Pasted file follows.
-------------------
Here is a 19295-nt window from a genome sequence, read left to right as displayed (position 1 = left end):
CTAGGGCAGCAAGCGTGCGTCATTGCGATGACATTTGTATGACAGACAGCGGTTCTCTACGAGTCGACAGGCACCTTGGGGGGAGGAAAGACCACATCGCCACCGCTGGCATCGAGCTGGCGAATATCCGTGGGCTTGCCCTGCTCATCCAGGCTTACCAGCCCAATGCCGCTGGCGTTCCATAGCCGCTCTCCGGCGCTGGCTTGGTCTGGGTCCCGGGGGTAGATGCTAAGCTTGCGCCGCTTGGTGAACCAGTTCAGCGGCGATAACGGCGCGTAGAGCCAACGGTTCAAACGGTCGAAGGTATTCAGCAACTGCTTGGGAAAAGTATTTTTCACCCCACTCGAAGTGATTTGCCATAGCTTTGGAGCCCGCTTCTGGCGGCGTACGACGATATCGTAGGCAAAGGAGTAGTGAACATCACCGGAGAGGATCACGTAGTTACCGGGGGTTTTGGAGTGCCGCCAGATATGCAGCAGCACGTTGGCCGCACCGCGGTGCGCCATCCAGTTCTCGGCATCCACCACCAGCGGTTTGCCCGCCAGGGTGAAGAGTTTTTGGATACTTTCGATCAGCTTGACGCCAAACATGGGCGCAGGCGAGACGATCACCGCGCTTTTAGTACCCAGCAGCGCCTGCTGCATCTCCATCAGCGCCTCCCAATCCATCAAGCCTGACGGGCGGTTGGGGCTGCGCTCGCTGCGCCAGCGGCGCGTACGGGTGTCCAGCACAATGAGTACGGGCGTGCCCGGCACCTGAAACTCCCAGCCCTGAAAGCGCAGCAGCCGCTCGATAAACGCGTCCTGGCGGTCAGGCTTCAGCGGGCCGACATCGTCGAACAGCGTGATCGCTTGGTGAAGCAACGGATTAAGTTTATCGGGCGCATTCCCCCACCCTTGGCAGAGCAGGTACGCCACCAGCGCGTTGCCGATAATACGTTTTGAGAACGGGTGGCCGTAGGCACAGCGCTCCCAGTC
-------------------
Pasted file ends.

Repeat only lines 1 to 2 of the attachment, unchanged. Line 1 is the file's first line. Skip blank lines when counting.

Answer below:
Here is a 19295-nt window from a genome sequence, read left to right as displayed (position 1 = left end):
CTAGGGCAGCAAGCGTGCGTCATTGCGATGACATTTGTATGACAGACAGCGGTTCTCTACGAGTCGACAGGCACCTTGGGGGGAGGAAAGACCACATCGCCACCGCTGGCATCGAGCTGGCGAATATCCGTGGGCTTGCCCTGCTCATCCAGGCTTACCAGCCCAATGCCGCTGGCGTTCCATAGCCGCTCTCCGGCGCTGGCTTGGTCTGGGTCCCGGGGGTAGATGCTAAGCTTGCGCCGCTTGGTGAACCAGTTCAGCGGCGATAACGGCGCGTAGAGCCAACGGTTCAAACGGTCGAAGGTATTCAGCAACTGCTTGGGAAAAGTATTTTTCACCCCACTCGAAGTGATTTGCCATAGCTTTGGAGCCCGCTTCTGGCGGCGTACGACGATATCGTAGGCAAAGGAGTAGTGAACATCACCGGAGAGGATCACGTAGTTACCGGGGGTTTTGGAGTGCCGCCAGATATGCAGCAGCACGTTGGCCGCACCGCGGTGCGCCATCCAGTTCTCGGCATCCACCACCAGCGGTTTGCCCGCCAGGGTGAAGAGTTTTTGGATACTTTCGATCAGCTTGACGCCAAACATGGGCGCAGGCGAGACGATCACCGCGCTTTTAGTACCCAGCAGCGCCTGCTGCATCTCCATCAGCGCCTCCCAATCCATCAAGCCTGACGGGCGGTTGGGGCTGCGCTCGCTGCGCCAGCGGCGCGTACGGGTGTCCAGCACAATGAGTACGGGCGTGCCCGGCACCTGAAACTCCCAGCCCTGAAAGCGCAGCAGCCGCTCGATAAACGCGTCCTGGCGGTCAGGCTTCAGCGGGCCGACATCGTCGAACAGCGTGATCGCTTGGTGAAGCAACGGATTAAGTTTATCGGGCGCATTCCCCCACCCTTGGCAGAGCAGGTACGCCACCAGCGCGTTGCCGATAATACGTTTTGAGAACGGGTGGCCGTAGGCACAGCGCTCCCAGTC